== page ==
Systemic change often involves multiple feedback loops and drivers of change. As such, focusing on a single causal variable is often not helpful. For example, I often hear executives argue that “it is all about the right reward systems—get your rewards right and everything falls into place.” While reward systems are very important and a key part of organizational change capability, they are a subsystem within a larger system that has many complex and interacting parts.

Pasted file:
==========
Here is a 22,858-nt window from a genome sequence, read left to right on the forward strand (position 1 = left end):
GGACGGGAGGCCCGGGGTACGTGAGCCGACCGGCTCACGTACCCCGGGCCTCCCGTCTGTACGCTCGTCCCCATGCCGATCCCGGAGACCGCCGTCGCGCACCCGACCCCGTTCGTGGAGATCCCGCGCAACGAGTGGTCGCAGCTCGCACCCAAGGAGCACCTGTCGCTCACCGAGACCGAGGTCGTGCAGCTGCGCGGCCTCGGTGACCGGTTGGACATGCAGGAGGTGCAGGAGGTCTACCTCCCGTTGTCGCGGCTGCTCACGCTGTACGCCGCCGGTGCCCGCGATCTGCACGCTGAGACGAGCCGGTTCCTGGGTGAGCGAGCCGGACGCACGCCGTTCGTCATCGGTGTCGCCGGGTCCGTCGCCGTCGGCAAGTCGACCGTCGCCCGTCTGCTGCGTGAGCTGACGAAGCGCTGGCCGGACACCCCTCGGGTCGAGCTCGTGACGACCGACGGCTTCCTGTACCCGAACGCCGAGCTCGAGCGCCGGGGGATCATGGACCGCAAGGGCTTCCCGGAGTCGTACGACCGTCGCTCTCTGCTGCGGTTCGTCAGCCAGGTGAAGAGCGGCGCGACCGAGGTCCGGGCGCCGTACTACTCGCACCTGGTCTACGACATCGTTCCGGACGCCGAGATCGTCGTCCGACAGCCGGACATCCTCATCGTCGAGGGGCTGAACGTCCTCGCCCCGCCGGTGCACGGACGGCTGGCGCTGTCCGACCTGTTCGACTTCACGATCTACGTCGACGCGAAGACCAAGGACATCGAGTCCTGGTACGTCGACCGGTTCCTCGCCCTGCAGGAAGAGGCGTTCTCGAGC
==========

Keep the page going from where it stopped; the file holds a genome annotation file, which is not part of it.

Barry Oshry writes insightfully about “spatial” and “temporal” blindness within an organizational system. Spatial blindness is about seeing the part without seeing the whole. Temporal blindness is about seeing the present without the past. Both forms of blindness need to be overcome in order to better understand cause and effect within a system. Oshry recommends that people from various parts of the system need to periodically take time out to reflect collectively so as to transcend their blind spots. 1